Many were killed, others taken prisoners, but Montrose himself escaped. Changing clothes with a peasant, he wandered about for several days, suffering much from hunger, cold, and weariness. At last, utterly worn out, he was discovered by his enemies and betrayed, it has been said, to the Covenanters by a false friend, for the price of a few bags of meal.

The Covenanters hated Montrose, and now that they had him in their power, they were very cruel to him. They mounted him upon a rough Highland pony, with straw for a saddle, and a rope for a bridle, and with his legs tied together, led him from town to town, dressed still in the ragged, dirty clothes in which he had been captured. Insults were heaped upon him. In every town and village the women and children came out to hoot and yell, and to curse at him as he passed. But through it all, the Marquis rode with calm dignity, showing neither shame nor anger.

At last they came to Edinburgh. The whole city was ablaze with excitement because this great enemy of the Covenant had been taken. Bells were rung, bonfires were lit, and the streets were crowded from end to end as Montrose passed through them. Tied to a cart, which was driven by the common hangman, he was led to prison. But so splendid and noble did he look, that those who had come to jeer and laugh were silent; many were so touched with pity that they sobbed aloud.

There was not even the mockery of a trial. Montrose had been condemned before he reached Edinburgh, but he was taken before the Parliament in order to hear his sentence. There he defended himself nobly. 'I did engage in the Covenant, and was faithful to it,' he said. 'When I saw some, under pretence of religion, intended to take the authority from the King, and seize on it for themselves, I judged it my duty to oppose it to the uttermost. As to my coming at this time, it was by his Majesty's just commands. Be not too rash, let me be judged by the laws of God, and the laws of this land.'

But nothing that Montrose could plead was of any use. He was condemned to die.

Next morning the Marquis was awakened by the sound of drums and trumpets. It was the soldiers being marshalled to guard the streets, in case any one should try to rescue him on his way to death. 'What,' he said, 'is it possible that I, who was such a terror to these good men when alive and prosperous, continue still to frighten them when I am bound for death?'

Marquis of Montrose


He rose, and dressed himself carefully, combing out his long hair. As he was doing this, one of the men who hated him most came into his prison cell. 'Why is James Graham so careful of his locks?' he sneered.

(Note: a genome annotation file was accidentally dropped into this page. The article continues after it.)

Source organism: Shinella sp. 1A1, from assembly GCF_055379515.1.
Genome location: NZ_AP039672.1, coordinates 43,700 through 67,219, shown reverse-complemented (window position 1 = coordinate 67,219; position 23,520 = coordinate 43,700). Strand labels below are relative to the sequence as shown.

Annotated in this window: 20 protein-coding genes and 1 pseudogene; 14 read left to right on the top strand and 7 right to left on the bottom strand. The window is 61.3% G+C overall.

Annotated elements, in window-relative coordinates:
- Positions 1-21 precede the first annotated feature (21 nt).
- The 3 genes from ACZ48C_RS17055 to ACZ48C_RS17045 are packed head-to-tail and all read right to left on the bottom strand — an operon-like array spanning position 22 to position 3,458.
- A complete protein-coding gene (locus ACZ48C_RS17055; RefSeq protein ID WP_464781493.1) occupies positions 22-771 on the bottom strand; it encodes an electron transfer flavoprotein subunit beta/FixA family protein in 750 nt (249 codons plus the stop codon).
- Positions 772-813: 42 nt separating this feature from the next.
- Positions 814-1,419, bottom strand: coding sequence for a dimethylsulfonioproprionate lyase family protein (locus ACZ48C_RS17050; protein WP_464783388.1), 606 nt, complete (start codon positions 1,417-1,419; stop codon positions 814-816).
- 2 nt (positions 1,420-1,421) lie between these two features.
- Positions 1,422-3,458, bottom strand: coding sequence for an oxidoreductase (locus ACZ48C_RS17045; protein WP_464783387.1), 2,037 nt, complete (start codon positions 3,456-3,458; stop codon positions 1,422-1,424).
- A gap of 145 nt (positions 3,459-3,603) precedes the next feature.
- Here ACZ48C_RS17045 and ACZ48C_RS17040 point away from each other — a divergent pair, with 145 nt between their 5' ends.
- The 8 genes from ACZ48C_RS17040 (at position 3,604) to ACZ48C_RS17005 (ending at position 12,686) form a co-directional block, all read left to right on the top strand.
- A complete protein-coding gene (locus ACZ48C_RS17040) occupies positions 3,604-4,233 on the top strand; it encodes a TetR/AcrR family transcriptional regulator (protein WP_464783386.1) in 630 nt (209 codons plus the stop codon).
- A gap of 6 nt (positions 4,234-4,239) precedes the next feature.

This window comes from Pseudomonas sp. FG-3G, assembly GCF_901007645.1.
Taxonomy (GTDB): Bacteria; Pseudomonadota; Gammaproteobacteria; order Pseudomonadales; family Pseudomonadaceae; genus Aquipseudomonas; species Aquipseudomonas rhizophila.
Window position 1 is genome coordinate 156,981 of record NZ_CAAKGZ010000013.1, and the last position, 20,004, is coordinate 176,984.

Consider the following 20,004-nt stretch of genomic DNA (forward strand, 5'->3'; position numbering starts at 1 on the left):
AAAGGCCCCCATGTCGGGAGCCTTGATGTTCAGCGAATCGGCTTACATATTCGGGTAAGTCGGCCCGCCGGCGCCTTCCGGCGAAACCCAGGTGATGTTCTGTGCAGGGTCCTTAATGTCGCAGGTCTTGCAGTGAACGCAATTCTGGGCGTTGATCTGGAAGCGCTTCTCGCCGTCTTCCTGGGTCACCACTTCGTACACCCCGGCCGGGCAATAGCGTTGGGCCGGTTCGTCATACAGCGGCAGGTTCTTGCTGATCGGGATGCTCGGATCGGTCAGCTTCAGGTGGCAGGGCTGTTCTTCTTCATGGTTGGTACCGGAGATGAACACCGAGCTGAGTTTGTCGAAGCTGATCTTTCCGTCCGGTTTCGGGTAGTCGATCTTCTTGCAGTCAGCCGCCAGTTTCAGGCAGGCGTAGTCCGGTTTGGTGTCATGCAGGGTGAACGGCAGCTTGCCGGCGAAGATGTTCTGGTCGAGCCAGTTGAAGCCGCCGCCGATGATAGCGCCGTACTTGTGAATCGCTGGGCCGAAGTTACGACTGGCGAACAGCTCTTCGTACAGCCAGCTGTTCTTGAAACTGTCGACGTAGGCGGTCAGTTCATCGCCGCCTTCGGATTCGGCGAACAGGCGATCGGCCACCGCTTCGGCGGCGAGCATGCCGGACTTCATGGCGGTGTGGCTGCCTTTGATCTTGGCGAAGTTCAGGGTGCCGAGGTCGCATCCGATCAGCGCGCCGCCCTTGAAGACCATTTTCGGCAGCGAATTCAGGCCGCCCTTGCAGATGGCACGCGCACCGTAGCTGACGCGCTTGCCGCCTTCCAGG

'My head is yet mine own,' replied the Marquis calmly. 'I will arrange it as I please. To-night, when it will be yours, you may do with it what you like.'

Once again, for the last time, he marched through the crowded streets. He was no longer dressed in his shabby old clothes, but in a beautiful suit of velvet, which his friends had been allowed to give him. Every window, every balcony, from the Tolbooth to the Grassmarket, where he was to die, was thronged with people. Many had come to scoff, yet none scoffed. He stepped along the street with so great state, he looked so handsome, grand, and grave, that every one was full of sad astonishment. Once only, the silence was broken by the shrill laughter of a woman's voice. Even his enemies shed tears, and owned him to be the bravest subject in the world. He looked more like a king than a felon condemned to shameful death.

The Marquis was not allowed to speak to the people, lest even at the last they should rise and rescue him. But to those around him he spoke, ending with the words, 'I leave my soul to God, my service to my Prince, my goodwill to my friends, my love and charity to you all.'

When the last moment came, the hangman burst into tears, and a quivering sob broke from the crowd.

Montrose was only thirty-eight when he died. To the last he was a poet, and the night before he died he wrote his own epitaph:—

"Scatter my ashes, strew them in the air.

Lord! since Thou knowest where all these atoms are,

I'm hopeful Thou'lt recover once my dust,

And confident Thou'lt raise me with the just."